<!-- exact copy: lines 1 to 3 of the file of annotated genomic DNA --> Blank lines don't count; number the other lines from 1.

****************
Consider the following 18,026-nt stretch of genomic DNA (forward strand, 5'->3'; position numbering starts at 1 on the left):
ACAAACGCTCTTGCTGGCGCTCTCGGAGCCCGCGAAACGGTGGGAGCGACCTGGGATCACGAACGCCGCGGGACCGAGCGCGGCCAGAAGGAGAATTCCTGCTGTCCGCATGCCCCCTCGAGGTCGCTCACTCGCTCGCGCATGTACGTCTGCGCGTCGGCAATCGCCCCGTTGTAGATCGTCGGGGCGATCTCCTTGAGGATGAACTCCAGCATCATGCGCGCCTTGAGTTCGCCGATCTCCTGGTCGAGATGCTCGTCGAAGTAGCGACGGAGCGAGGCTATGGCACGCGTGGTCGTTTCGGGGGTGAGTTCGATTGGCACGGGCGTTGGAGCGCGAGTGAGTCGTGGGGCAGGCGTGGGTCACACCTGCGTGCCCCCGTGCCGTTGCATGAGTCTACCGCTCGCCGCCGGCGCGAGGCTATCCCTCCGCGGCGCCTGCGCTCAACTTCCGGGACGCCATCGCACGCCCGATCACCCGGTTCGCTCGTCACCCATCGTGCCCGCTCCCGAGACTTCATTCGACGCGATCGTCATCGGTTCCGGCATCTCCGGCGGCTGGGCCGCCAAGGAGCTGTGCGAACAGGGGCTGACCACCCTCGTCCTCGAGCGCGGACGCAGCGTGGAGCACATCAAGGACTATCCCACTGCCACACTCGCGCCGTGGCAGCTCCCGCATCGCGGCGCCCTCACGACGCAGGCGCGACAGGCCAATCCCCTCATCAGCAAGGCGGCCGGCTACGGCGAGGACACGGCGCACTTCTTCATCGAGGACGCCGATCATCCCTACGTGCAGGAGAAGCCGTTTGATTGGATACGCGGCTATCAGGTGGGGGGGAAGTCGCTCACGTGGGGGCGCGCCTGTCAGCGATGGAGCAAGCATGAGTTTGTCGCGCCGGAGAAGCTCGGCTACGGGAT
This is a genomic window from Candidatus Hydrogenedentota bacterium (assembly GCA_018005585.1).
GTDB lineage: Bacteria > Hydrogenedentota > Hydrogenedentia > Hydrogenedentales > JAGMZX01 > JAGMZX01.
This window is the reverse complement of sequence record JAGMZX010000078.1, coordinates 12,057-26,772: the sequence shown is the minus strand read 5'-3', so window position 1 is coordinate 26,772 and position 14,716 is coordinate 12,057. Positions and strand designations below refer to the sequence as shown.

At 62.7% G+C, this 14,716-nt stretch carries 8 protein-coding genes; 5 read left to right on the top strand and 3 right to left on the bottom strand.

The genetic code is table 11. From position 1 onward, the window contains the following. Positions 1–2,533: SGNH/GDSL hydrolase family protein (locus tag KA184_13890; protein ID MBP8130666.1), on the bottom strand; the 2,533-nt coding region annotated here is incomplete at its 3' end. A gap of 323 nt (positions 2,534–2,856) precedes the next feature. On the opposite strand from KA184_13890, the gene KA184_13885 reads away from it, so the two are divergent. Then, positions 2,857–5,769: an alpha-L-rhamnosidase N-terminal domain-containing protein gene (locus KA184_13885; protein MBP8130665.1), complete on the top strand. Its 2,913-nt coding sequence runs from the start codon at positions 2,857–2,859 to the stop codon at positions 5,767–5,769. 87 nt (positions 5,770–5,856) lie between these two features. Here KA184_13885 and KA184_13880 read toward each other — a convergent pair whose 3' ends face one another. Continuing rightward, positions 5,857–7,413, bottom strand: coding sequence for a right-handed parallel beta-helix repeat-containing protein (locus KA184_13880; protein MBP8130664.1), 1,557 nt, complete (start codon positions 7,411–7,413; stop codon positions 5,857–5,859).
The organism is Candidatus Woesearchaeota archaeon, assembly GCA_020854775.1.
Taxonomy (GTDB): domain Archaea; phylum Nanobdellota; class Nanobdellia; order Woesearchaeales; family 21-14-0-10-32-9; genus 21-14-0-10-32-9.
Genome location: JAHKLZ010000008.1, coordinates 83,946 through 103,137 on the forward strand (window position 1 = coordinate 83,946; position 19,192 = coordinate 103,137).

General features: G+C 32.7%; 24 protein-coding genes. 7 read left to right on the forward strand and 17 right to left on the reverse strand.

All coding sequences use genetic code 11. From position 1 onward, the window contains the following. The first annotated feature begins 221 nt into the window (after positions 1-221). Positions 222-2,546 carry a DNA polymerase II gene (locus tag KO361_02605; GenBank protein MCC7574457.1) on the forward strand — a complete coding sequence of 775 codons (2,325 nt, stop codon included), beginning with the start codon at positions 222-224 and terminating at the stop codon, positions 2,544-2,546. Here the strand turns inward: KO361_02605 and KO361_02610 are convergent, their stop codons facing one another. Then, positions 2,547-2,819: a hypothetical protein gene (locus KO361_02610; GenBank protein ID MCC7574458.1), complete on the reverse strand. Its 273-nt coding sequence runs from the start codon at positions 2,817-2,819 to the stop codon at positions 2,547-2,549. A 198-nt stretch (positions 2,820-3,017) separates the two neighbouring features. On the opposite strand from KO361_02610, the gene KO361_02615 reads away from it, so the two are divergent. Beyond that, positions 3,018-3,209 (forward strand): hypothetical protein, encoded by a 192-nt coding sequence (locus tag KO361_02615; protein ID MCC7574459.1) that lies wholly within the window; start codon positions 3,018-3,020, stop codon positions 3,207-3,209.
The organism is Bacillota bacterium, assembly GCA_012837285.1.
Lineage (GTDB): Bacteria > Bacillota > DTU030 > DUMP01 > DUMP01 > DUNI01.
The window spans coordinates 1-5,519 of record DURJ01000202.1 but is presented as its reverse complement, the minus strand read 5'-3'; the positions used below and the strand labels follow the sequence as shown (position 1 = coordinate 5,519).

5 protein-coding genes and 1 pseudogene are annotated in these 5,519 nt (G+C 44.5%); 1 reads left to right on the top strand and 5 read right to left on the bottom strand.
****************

Consider the following 18,026-nt stretch of genomic DNA (forward strand, 5'->3'; position numbering starts at 1 on the left):
ACAAACGCTCTTGCTGGCGCTCTCGGAGCCCGCGAAACGGTGGGAGCGACCTGGGATCACGAACGCCGCGGGACCGAGCGCGGCCAGAAGGAGAATTCCTGCTGTCCGCATGCCCCCTCGAGGTCGCTCACTCGCTCGCGCATGTACGTCTGCGCGTCGGCAATCGCCCCGTTGTAGATCGTCGGGGCGATCTCCTTGAGGATGAACTCCAGCATCATGCGCGCCTTGAGTTCGCCGATCTCCTGGTCGAGATGCTCGTCGAAGTAGCGACGGAGCGAGGCTATGGCACGCGTGGTCGTTTCGGGGGTGAGTTCGATTGGCACGGGCGTTGGAGCGCGAGTGAGTCGTGGGGCAGGCGTGGGTCACACCTGCGTGCCCCCGTGCCGTTGCATGAGTCTACCGCTCGCCGCCGGCGCGAGGCTATCCCTCCGCGGCGCCTGCGCTCAACTTCCGGGACGCCATCGCACGCCCGATCACCCGGTTCGCTCGTCACCCATCGTGCCCGCTCCCGAGACTTCATTCGACGCGATCGTCATCGGTTCCGGCATCTCCGGCGGCTGGGCCGCCAAGGAGCTGTGCGAACAGGGGCTGACCACCCTCGTCCTCGAGCGCGGACGCAGCGTGGAGCACATCAAGGACTATCCCACTGCCACACTCGCGCCGTGGCAGCTCCCGCATCGCGGCGCCCTCACGACGCAGGCGCGACAGGCCAATCCCCTCATCAGCAAGGCGGCCGGCTACGGCGAGGACACGGCGCACTTCTTCATCGAGGACGCCGATCATCCCTACGTGCAGGAGAAGCCGTTTGATTGGATACGCGGCTATCAGGTGGGGGGGAAGTCGCTCACGTGGGGGCGCGCCTGTCAGCGATGGAGCAAGCATGAGTTTGTCGCGCCGGAGAAGCTCGGCTACGGGAT
This is a genomic window from Candidatus Hydrogenedentota bacterium (assembly GCA_018005585.1).